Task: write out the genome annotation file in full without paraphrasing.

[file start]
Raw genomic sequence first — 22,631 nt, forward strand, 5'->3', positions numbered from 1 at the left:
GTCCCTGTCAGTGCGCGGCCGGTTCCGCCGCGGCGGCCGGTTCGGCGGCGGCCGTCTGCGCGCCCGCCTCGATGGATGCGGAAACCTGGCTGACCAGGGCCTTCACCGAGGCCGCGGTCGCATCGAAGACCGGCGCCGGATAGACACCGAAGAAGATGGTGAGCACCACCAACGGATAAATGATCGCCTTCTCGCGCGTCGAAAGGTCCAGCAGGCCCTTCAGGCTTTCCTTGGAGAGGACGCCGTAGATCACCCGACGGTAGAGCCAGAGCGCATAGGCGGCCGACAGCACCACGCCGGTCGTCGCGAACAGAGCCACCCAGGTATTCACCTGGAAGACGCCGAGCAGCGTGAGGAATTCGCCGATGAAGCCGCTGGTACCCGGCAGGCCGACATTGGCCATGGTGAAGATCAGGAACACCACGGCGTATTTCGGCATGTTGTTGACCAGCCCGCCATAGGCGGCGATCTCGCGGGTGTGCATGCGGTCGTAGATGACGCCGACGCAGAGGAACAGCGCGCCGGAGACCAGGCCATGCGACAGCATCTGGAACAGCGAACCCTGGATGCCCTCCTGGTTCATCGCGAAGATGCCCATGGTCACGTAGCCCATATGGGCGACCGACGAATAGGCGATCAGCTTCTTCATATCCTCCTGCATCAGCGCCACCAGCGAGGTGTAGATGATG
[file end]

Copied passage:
Raw genomic sequence first — 22,631 nt, forward strand, 5'->3', positions numbered from 1 at the left:
GTCCCTGTCAGTGCGCGGCCGGTTCCGCCGCGGCGGCCGGTTCGGCGGCGGCCGTCTGCGCGCCCGCCTCGATGGATGCGGAAACCTGGCTGACCAGGGCCTTCACCGAGGCCGCGGTCGCATCGAAGACCGGCGCCGGATAGACACCGAAGAAGATGGTGAGCACCACCAACGGATAAATGATCGCCTTCTCGCGCGTCGAAAGGTCCAGCAGGCCCTTCAGGCTTTCCTTGGAGAGGACGCCGTAGATCACCCGACGGTAGAGCCAGAGCGCATAGGCGGCCGACAGCACCACGCCGGTCGTCGCGAACAGAGCCACCCAGGTATTCACCTGGAAGACGCCGAGCAGCGTGAGGAATTCGCCGATGAAGCCGCTGGTACCCGGCAGGCCGACATTGGCCATGGTGAAGATCAGGAACACCACGGCGTATTTCGGCATGTTGTTGACCAGCCCGCCATAGGCGGCGATCTCGCGGGTGTGCATGCGGTCGTAGATGACGCCGACGCAGAGGAACAGCGCGCCGGAGACCAGGCCATGCGACAGCATCTGGAACAGCGAACCCTGGATGCCCTCCTGGTTCATCGCGAAGATGCCCATGGTCACGTAGCCCATATGGGCGACCGACGAATAGGCGATCAGCTTCTTCATATCCTCCTGCATCAGCGCCACCAGCGAGGTGTAGATGATG